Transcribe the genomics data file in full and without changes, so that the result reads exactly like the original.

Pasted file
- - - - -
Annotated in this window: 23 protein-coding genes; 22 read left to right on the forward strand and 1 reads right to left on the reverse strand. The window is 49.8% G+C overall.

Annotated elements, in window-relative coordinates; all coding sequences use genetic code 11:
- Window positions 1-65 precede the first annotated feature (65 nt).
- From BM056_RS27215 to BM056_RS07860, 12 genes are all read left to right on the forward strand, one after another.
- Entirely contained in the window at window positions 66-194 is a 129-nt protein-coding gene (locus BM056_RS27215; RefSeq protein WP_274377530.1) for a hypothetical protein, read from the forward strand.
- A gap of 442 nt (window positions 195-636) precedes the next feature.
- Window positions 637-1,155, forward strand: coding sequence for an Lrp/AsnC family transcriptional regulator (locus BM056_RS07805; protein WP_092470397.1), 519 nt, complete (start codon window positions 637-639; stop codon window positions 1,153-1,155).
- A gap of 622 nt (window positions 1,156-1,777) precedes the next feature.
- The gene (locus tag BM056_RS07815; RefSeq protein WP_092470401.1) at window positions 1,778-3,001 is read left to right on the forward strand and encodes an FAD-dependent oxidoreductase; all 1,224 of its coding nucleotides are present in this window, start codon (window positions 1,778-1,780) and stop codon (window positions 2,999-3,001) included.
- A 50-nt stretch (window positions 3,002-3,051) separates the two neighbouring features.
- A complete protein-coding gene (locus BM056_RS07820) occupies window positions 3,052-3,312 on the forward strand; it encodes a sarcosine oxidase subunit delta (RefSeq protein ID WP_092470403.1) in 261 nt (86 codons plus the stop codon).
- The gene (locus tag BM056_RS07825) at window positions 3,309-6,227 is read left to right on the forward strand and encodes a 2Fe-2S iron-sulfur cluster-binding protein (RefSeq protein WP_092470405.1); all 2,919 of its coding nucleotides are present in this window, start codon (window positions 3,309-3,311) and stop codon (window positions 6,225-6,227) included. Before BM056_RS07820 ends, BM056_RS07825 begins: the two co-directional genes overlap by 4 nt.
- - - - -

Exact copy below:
Annotated in this window: 23 protein-coding genes; 22 read left to right on the forward strand and 1 reads right to left on the reverse strand. The window is 49.8% G+C overall.

Annotated elements, in window-relative coordinates; all coding sequences use genetic code 11:
- Window positions 1-65 precede the first annotated feature (65 nt).
- From BM056_RS27215 to BM056_RS07860, 12 genes are all read left to right on the forward strand, one after another.
- Entirely contained in the window at window positions 66-194 is a 129-nt protein-coding gene (locus BM056_RS27215; RefSeq protein WP_274377530.1) for a hypothetical protein, read from the forward strand.
- A gap of 442 nt (window positions 195-636) precedes the next feature.
- Window positions 637-1,155, forward strand: coding sequence for an Lrp/AsnC family transcriptional regulator (locus BM056_RS07805; protein WP_092470397.1), 519 nt, complete (start codon window positions 637-639; stop codon window positions 1,153-1,155).
- A gap of 622 nt (window positions 1,156-1,777) precedes the next feature.
- The gene (locus tag BM056_RS07815; RefSeq protein WP_092470401.1) at window positions 1,778-3,001 is read left to right on the forward strand and encodes an FAD-dependent oxidoreductase; all 1,224 of its coding nucleotides are present in this window, start codon (window positions 1,778-1,780) and stop codon (window positions 2,999-3,001) included.
- A 50-nt stretch (window positions 3,002-3,051) separates the two neighbouring features.
- A complete protein-coding gene (locus BM056_RS07820) occupies window positions 3,052-3,312 on the forward strand; it encodes a sarcosine oxidase subunit delta (RefSeq protein ID WP_092470403.1) in 261 nt (86 codons plus the stop codon).
- The gene (locus tag BM056_RS07825) at window positions 3,309-6,227 is read left to right on the forward strand and encodes a 2Fe-2S iron-sulfur cluster-binding protein (RefSeq protein WP_092470405.1); all 2,919 of its coding nucleotides are present in this window, start codon (window positions 3,309-3,311) and stop codon (window positions 6,225-6,227) included. Before BM056_RS07820 ends, BM056_RS07825 begins: the two co-directional genes overlap by 4 nt.